Bengal Mangle Productions has filed a copyright suit against Seth McFarlane and others, claiming that the 2012 comedy film, “Ted,” was based on 2008 web series that featured a drinking, smoking bear named “Charlie.”
The suit alleges that the bears are similar in appearance and behavior, with a “substantially similar persona.” “Ted” grossed $550 million worldwide, and a sequel is due next June.
The BBC compared photos of the two “badly behaved” bears:
Inside Higher Ed reports that the recent decision in the U.S. Court of Appeals for the Second Circuit affirms a lower court decision that praised HathiTrust’s “invaluable contribution to the progress of science and cultivation of the arts.”
In his blog, Kevin Smith highlights some legal oddities in the decision, commenting that “we should be emboldened by this ruling, but not too much.”
The Chronicle of Higher Education article describes how the Court of Appeals rulings affirm various aspects of the lower court decision.
ARL Policy Notes gives details of the appeals court’s four-factor analysis.
Elon Musk, CEO of Tesla, writes, “in the spirit of the open source movement, for the advancement of electric vehicle technology [, … ] Tesla will not initiate patent lawsuits against anyone who, in good faith, wants to use our technology.” He asserts that “applying the open source philosophy to our patents will strengthen rather than diminish Tesla’s position” in technology leadership.
The stock market seemed to agree, as shares rose after the announcement.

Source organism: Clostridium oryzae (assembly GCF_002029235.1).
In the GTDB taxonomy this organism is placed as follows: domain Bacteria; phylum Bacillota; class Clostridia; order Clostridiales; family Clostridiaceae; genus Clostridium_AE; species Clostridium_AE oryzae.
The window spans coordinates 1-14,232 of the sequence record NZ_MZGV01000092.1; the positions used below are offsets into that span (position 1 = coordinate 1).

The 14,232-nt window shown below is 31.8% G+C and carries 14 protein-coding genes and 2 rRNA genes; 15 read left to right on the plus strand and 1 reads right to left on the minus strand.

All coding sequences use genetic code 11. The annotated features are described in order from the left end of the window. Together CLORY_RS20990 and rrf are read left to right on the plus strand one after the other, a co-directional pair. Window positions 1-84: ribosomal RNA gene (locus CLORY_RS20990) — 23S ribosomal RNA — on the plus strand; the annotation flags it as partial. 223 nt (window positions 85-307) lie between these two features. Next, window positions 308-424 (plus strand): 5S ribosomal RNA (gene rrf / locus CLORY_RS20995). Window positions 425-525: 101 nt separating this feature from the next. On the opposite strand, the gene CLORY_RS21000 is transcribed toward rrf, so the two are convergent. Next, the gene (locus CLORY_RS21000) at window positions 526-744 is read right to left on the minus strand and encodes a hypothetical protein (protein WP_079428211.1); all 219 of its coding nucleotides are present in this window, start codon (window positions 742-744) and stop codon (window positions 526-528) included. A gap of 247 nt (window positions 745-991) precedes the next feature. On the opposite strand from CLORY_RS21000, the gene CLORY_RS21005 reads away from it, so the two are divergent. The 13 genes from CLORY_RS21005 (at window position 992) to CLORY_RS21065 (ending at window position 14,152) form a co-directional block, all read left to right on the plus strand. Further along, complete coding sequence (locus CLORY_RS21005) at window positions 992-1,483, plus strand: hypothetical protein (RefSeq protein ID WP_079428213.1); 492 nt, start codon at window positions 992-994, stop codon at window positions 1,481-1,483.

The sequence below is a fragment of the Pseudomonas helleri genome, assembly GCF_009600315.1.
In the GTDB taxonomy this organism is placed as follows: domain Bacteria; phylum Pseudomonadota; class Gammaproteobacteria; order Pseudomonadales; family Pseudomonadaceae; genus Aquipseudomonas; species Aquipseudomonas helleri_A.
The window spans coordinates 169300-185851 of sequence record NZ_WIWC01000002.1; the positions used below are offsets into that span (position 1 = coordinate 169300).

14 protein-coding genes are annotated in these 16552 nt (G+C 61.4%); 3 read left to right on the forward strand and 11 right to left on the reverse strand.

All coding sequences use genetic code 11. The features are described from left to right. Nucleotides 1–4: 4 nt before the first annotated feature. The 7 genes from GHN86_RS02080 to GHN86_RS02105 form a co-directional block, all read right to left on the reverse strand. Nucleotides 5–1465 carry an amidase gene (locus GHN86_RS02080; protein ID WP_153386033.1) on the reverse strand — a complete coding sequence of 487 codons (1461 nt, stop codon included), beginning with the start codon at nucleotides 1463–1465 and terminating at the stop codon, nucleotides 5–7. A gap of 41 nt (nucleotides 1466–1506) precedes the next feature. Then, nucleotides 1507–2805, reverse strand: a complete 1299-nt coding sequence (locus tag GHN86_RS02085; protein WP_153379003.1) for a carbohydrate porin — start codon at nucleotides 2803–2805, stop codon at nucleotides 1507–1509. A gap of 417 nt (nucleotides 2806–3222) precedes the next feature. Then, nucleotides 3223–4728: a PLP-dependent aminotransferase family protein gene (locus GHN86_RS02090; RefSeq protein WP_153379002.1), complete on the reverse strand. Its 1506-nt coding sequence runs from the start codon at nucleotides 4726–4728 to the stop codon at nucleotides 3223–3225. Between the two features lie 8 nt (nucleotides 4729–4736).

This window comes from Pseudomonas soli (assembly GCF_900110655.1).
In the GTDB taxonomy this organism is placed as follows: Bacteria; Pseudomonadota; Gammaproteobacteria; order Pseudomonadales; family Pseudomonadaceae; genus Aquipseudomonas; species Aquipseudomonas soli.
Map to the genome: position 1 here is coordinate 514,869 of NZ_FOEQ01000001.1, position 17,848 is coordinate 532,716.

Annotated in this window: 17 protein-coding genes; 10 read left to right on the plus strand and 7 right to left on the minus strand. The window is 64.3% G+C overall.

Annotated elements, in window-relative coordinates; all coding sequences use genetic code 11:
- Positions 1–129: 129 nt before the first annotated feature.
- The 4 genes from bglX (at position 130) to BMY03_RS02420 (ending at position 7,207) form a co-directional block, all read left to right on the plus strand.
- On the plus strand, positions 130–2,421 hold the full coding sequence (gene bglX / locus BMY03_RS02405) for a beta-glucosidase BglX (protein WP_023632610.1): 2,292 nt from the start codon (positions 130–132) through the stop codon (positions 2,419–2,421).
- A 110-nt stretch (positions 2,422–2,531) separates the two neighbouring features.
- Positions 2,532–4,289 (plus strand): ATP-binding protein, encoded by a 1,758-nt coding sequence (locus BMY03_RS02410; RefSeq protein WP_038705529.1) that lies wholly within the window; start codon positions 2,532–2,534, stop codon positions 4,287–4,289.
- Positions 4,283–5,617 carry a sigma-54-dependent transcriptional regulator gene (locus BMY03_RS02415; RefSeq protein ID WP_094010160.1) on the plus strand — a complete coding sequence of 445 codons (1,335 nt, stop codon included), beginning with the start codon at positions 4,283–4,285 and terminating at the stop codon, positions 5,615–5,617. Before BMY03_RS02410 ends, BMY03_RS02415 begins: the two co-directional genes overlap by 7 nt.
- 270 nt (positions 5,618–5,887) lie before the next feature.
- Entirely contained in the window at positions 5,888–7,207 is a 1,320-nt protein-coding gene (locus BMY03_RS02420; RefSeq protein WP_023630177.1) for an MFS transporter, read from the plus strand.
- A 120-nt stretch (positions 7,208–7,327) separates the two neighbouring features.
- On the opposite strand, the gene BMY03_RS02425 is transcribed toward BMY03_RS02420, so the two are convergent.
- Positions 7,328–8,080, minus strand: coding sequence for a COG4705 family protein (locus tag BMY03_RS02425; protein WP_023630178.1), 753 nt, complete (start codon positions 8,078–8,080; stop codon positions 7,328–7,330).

The Wall Street Journal questioned whether there would be much interest , but the Washington Post just reported that BMW and Nissan, as well as most of the auto industry, have leapt at the offer.
Seven precious Jewish books currently held at the U.S. Library of Congress continue to cause legal dispute between the U.S. and Russia. The Hasidic texts, referred to as the Schneerson collection, are claimed by both countries to be an important part of their cultural heritage. On 5/22/2014, a Russian court has matched its $50,000-per-day fine to the one that the U.S. imposed on Russia in 2013.
Led Zeppelin has been the target of a number of copyright challenges, most of which have been settled out of court, and that seems the likely outcome of a recent dispute about the origins of their 1971 hit, Stairway to Heaven. Rock group Spirit bassist Mark Andes and guitarist Randy California's estate allege that the instrumental opening of Stairway to Heaven was derived from Spirit's 1968 song Taurus.
After describing the Spirit v. Led Zeppelin challenge, this piece considers other 20th/21st century rock music copyright suits and settlements:
With a point-by-point analysis of the Spirit v. Led Zeppelin suit, Oliver Herzfeld creates an interesting tutorial about copyright infringement litigation:
Peter Decherney, Forbes' media, technology, and law contributor, addresses the timing of the suit and changing perspectives on artistic appropriation v. plagiarism. He includes files of both Spirit's Taurus and Led Zeppelin's Stairway to Heaven:
Bloomberg Businessweek's coverage of the suit includes a game that invites the reader to decide "Is it Led Zeppelin or Spirit?"
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